Co-authored by EY and Bloomberg New Energy Finance (BNEF)
Solar module manufacturers face intense price and margin pressures, with system prices still falling as competition intensifies between engineering, procurement and construction firms. We expect the next five years’ hot topics to include innovations in finance, the start of residential grid parity, and trading of large project portfolios.
Growth of the PV industry – in MW terms – has been spectacular over the last three years, from 7.7GW of installations in 2009 to approximately 29GW in 2011.
This was driven mainly by the FIT markets – Germany, Italy, the Czech Republic and the UK – which experienced unsustainable booms. Support is now being reined in by governments with severe incentive cuts.
There was also growth in many smaller markets. While a few are still heavily subsidized, such as Japan, the US, Ontario and Thailand, there are now dozens of small but more sustainable PV markets in Europe, South America and Asia.
While cuts in Germany and Italy will halt demand growth in 2012 and 2013, other new markets are expected to take off, driven by economics suddenly improved by the sharp and irreversible fall in module prices.
Solar modules prices have stabilized since the end of 2011, with multicrystalline silicon modules costing about a dollar per watt. This is unsustainable for many manufacturers, prompting a new wave of bankruptcies.
German thin-film pioneer Odersun and German crystalline silicon cell maker Q-Cells – the world's largest cell maker in 2007 – have declared insolvency. BNEF expects at least half today’s manufacturers to consolidate, either through bankruptcy or acquisition.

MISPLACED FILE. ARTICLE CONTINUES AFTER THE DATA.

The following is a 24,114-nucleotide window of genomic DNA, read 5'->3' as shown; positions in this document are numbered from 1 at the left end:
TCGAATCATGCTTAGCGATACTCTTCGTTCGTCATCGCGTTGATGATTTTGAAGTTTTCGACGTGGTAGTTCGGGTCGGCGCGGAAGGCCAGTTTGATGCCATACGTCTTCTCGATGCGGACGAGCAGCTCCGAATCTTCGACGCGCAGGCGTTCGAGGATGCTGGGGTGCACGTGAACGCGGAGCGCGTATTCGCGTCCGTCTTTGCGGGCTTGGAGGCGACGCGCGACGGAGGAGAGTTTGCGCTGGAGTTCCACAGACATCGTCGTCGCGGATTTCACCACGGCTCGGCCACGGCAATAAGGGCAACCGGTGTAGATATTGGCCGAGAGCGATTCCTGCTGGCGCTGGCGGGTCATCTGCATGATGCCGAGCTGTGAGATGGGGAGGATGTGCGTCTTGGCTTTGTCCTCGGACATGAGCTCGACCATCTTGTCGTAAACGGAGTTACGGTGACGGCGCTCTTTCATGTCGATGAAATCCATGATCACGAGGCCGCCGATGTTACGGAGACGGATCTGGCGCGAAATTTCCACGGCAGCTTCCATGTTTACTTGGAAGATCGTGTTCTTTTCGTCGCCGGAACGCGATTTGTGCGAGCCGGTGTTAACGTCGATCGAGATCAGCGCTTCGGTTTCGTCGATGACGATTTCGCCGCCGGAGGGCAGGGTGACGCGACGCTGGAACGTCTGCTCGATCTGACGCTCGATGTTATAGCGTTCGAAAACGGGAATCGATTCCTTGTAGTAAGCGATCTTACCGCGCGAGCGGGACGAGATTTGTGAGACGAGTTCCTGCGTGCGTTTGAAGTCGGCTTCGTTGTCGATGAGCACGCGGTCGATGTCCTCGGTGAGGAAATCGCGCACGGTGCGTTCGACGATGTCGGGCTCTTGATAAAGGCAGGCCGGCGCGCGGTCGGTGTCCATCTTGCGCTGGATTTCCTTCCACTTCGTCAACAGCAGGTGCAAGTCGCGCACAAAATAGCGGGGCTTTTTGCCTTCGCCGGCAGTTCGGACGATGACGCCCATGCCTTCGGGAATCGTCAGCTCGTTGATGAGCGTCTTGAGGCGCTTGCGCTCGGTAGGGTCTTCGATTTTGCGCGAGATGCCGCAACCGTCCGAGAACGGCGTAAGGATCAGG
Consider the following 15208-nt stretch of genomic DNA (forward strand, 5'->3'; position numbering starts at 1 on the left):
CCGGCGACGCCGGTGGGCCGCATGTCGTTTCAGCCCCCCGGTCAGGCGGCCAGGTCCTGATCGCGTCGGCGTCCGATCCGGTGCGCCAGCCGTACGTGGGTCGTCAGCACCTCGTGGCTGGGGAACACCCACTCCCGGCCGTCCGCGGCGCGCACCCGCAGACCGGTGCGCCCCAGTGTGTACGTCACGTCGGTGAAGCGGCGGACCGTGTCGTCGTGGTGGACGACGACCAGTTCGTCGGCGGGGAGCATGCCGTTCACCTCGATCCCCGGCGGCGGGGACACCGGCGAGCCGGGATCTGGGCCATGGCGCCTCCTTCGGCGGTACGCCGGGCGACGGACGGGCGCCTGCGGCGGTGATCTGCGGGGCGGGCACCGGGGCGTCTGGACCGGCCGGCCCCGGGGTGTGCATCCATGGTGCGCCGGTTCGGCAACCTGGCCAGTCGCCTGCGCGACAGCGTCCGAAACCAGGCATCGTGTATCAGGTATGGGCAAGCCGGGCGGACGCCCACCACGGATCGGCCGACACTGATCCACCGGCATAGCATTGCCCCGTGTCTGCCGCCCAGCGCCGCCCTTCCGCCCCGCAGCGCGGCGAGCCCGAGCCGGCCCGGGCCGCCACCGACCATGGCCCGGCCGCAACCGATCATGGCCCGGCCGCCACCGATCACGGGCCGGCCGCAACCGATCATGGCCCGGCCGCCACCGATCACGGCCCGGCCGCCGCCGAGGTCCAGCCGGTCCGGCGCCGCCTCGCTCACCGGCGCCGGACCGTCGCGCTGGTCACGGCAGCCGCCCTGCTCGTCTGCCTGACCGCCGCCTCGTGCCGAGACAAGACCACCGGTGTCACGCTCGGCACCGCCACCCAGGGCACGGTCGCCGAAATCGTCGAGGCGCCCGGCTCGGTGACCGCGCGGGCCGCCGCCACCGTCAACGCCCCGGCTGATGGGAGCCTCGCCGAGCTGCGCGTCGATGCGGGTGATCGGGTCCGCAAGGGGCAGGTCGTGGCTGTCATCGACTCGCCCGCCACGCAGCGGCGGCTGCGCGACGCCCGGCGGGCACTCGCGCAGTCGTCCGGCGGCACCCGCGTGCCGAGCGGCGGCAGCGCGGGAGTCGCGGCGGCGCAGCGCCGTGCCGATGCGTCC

There are already some signs of merging in China, with Jiangsu Shenlong acquiring Hareon for US$368m (€276m), and Zhejiang Narada acquiring 51% of Chengdu Guojian New Energy for US$18.8m (€14.1m).
Thin-film manufacturers are some of the worst affected by the decline in crystalline silicon prices. Many were in the ramp-up stage, and now find it difficult to sell at all, even at a loss, as their warranties are considered unreliable. While thin-film leader First Solar struggles on at reduced capacity utilization and Japanese Solar Frontier, backed by oil firm Showa Shell Sekiyu, has secured new orders, US Department of Energy loan guarantee recipient Abound Solar has already shut its older manufacturing line.
These difficulties have stirred up trade tensions, and the US has introduced a preliminary duty of 2.9%-4.73% on Chinese crystalline silicon cells and modules. While this is only a symbolic tariff level, and Chinese manufacturers will find ways to get round it, it has led to some US project developers using Japanese or Taiwanese modules instead of Chinese, another reason for Chinese firms to buy small Western competitors.
While module makers are struggling, mainstream investors are looking to solar projects as a much less risky asset, almost independent of whether a supplier stands or falls. There is likely to be a lot more activity in buying, bundling and de-risking large portfolios of solar assets, to float as traded bonds and access pools of capital that can only make liquid investments. We expect plenty of interest for the 1GW Blythe project, under development by the insolvent Solar Trust of America and now to be sold to the highest bidder.
At German system prices householders in Denmark, Italy, Spain, Hawaii and parts of Australia can make over 6% real internal rate of return (IRR) investing in solar systems, provided they use every kWh generated. Technically this is grid parity at residential level, or “socket parity”, and this is happening not tomorrow, but today.
It will take longer to make unsubsidized large-scale solar projects work, because electricity costs to the consumer usually include a large proportion of transmission and distribution fees, overheads and taxes.
In a few places, such as Spain, Chile and Mexico, developers are seriously considering going ahead with large projects without subsidy because of high insolation and electricity prices. The economics here are tight, but the opportunity is only likely to grow as the experience of PV producers continues to push costs down.
EBIT margins of quoted PV companies, Q4 2011, by position in value chain